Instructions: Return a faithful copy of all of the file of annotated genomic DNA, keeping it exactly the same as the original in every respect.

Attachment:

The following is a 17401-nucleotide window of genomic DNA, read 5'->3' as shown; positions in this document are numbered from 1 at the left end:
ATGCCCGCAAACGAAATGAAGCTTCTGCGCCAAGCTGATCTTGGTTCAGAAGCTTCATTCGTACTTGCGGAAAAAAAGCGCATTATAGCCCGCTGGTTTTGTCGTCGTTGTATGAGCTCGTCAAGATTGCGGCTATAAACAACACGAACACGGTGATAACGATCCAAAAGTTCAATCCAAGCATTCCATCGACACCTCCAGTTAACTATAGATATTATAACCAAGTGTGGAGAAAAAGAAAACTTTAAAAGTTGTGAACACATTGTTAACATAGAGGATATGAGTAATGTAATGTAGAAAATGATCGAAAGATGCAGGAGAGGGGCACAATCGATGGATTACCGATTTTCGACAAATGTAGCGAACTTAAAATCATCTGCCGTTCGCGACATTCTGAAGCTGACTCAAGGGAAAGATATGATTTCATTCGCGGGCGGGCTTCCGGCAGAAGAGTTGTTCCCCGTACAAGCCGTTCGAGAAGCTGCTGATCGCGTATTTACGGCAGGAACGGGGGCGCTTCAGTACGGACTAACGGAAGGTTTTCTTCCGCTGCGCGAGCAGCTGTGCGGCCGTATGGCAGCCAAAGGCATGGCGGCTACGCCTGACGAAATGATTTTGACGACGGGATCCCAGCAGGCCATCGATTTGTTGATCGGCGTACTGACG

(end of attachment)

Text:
The following is a 17401-nucleotide window of genomic DNA, read 5'->3' as shown; positions in this document are numbered from 1 at the left end:
ATGCCCGCAAACGAAATGAAGCTTCTGCGCCAAGCTGATCTTGGTTCAGAAGCTTCATTCGTACTTGCGGAAAAAAAGCGCATTATAGCCCGCTGGTTTTGTCGTCGTTGTATGAGCTCGTCAAGATTGCGGCTATAAACAACACGAACACGGTGATAACGATCCAAAAGTTCAATCCAAGCATTCCATCGACACCTCCAGTTAACTATAGATATTATAACCAAGTGTGGAGAAAAAGAAAACTTTAAAAGTTGTGAACACATTGTTAACATAGAGGATATGAGTAATGTAATGTAGAAAATGATCGAAAGATGCAGGAGAGGGGCACAATCGATGGATTACCGATTTTCGACAAATGTAGCGAACTTAAAATCATCTGCCGTTCGCGACATTCTGAAGCTGACTCAAGGGAAAGATATGATTTCATTCGCGGGCGGGCTTCCGGCAGAAGAGTTGTTCCCCGTACAAGCCGTTCGAGAAGCTGCTGATCGCGTATTTACGGCAGGAACGGGGGCGCTTCAGTACGGACTAACGGAAGGTTTTCTTCCGCTGCGCGAGCAGCTGTGCGGCCGTATGGCAGCCAAAGGCATGGCGGCTACGCCTGACGAAATGATTTTGACGACGGGATCCCAGCAGGCCATCGATTTGTTGATCGGCGTACTGACG